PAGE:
In rare cases, you might experience adverse reactions if you are allergic or hypersensitive to the binders and fillers of the medication. This may cause you to experience the following:
Itching, urticaria, skin rash, flushing, and angioedema.
Gastrointestinal symptoms, such as abdominal pain, nausea, diarrhea, etc.
Fever, joint pain, or wheezing.
It's important that you get immediate medical attention if you experience any of these symptoms.
Since the thyroid hormone occurs naturally in the human body, almost anyone can take Cytomel. However, people with certain medical conditions may not be able to tolerate this medication, as well as others. If you have any of the following medications, be sure to tell your doctor.
Pituitary or adrenal gland problem that is not controlled by treatment.
Heart disease or angina (chest pain) since taking too much of this medication can cause heart problems, especially for older adults.
Osteoporosis or low bone mineral density since this medication may reduce calcium and other minerals in the bone. Thus, you may need to take a lower dosage of Cytomel if you already have osteoporosis.
Moreover, Cytomel shouldn't be used as a tool to help you lose weight or enhance fertility if you don't have hypothyroidism. Taking Cytomel in hopes of losing weight or treating infertility can only lead to hyperthyroidism.
Unlike levothyroxine, you don't have to take levothyroxine on an empty stomach. This means that you don't necessarily have to take it first thing in the morning, at least 60 minutes before breakfast. That said, there are things you need to know to ensure that you get the most out of your meds.
Take your thyroid medication regularly as instructed by your doctor, even if you don't feel better.
If you don't feel any better, talk to your doctor about the possibility of changing your medication, stopping it, or adjusting your dose. Don't stop taking the thyroid hormone medication suddenly or change the dosage without your doctor's supervision.
When you're just starting Cytomel, you might need to get regular blood tests to measure how much thyroid hormone is in your system so that your doctor can find the optimal dosage of Cytomel for you. These tests will then be repeated regularly to make sure that your dose remains appropriate as time goes on.
Learn the ingredients of Cytomel and let your doctor know if you are allergic to any of the ingredients in the tablet.
Tell your doctor about all medications and herbal or vitamin supplements you are taking or plan to take. Some medications and supplements may interact with Cytomel.
Be honest with your doctor about other medical conditions you have, such as thyrotoxicosis, adrenal insufficiency, diabetes, high blood pressure, atherosclerosis, and angina.
Tell your doctor if you are going to have any surgery, including dental surgery.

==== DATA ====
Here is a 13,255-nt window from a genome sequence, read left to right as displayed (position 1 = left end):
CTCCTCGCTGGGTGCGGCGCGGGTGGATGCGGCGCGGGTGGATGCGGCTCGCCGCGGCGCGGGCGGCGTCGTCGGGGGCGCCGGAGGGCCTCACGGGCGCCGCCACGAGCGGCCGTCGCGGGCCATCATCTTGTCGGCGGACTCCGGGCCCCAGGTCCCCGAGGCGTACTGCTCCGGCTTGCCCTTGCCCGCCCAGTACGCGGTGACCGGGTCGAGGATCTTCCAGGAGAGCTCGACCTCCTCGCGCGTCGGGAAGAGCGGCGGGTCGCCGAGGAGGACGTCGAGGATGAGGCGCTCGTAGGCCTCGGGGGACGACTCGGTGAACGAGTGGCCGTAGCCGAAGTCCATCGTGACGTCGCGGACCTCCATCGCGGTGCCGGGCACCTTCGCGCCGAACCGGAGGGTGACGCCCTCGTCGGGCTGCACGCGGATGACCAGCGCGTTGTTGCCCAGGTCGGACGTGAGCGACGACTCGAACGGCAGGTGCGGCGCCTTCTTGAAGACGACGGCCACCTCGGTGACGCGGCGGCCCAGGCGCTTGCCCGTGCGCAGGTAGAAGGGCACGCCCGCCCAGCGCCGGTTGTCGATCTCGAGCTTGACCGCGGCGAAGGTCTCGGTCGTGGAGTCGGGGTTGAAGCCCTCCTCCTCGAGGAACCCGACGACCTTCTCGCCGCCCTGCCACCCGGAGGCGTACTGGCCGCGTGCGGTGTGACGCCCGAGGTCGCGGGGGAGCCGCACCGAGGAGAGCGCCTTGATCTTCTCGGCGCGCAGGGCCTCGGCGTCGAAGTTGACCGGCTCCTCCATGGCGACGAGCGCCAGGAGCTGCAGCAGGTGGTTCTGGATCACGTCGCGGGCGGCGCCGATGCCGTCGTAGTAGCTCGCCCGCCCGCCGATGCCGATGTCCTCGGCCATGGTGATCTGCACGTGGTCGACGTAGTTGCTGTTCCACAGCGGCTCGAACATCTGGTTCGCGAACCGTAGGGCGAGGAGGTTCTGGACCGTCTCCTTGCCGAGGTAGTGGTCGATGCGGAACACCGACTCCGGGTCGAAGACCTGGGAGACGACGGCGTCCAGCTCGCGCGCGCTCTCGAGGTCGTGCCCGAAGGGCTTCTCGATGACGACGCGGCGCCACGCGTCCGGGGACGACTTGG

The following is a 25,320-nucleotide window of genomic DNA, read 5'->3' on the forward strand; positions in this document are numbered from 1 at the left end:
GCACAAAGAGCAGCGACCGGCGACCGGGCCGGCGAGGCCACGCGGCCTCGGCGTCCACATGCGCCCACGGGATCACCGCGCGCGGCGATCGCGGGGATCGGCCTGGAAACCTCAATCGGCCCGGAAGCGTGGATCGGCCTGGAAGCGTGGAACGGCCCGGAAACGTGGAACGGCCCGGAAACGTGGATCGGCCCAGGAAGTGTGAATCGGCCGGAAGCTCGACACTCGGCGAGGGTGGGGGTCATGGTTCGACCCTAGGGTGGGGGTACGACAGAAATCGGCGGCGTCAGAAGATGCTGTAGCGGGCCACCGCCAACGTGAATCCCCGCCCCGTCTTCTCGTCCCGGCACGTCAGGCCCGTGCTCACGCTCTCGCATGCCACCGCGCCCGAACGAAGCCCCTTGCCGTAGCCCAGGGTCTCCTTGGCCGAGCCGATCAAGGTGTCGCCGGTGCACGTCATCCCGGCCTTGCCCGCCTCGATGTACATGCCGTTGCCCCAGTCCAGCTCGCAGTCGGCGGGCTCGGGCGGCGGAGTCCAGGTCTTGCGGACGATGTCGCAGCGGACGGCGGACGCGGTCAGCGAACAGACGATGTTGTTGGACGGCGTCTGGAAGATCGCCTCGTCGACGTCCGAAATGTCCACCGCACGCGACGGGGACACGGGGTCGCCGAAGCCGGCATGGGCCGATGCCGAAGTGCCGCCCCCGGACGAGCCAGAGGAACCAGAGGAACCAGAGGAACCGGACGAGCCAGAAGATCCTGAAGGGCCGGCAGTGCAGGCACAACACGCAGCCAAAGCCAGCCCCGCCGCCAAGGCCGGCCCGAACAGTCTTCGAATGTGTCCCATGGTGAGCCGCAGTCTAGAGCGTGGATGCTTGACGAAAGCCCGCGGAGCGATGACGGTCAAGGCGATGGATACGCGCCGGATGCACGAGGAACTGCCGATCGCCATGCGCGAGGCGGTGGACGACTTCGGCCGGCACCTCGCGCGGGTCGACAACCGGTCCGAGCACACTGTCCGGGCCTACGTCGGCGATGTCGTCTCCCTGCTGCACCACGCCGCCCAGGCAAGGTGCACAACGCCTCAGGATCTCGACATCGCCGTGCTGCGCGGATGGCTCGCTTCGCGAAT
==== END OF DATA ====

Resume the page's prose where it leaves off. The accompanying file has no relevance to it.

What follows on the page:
Inform your doctor about your pregnancy plan, pregnancy, or breastfeeding.
Understanding drug interactions is important to ensure that your medication works as intended and doesn't cause any unwanted side effects. Some medications and supplements may interact with Cytomel, decreasing its absorption of the medication from the stomach and intestine into your bloodstream. Taking Cytomel at the same time as other medications may also increase your risk of side effects. This doesn't mean that you have to stop taking other medications or supplements; you just have to separate them. Take the following medications at least 4 hours apart from your Cytomel.
The following drugs may also affect Cytomel:
Birth control pills
Blood thinners, such as Coumadin, Jantoven, and Warfarin
Oral diabetes medicine or insulin
Cold or cough medicine
Keep in mind that the above list is not exhaustive. Thus, you should tell your doctor about all the medicines you're currently taking.
Combining liothyronine and levothyroxine is somewhat controversial. The American Thyroid Association guidelines don't recommend the two medications together. However, Cytomel (liothyronine) and Synthroid (levothyroxine) are often used in conjunction, especially for those whose hypothyroidism symptoms don't improve with levothyroxine alone.
Various studies found that adding liothyronine like Cytomel to levothyroxine may improve energy, mood, and concentration. Many patients also claim that they prefer the combination of the two more than taking just one.
Keep in mind that adding liothyronine with levothyroxine is an important decision that should be supervised by a doctor.
The recommended dose of Cytomel depends on the age, weight, specific medical condition, the reason for taking it, and lab results of each person. Therefore, keep in mind that the following information are only the average doses of Cytomel.
For adults, the recommended initial dose of Cytomel is 25 mcg per day. After 1 to 2 weeks, this dose can be increased further if needed. Maintenance average doses are usually in the range of 25 mcg to 75 mcg per day.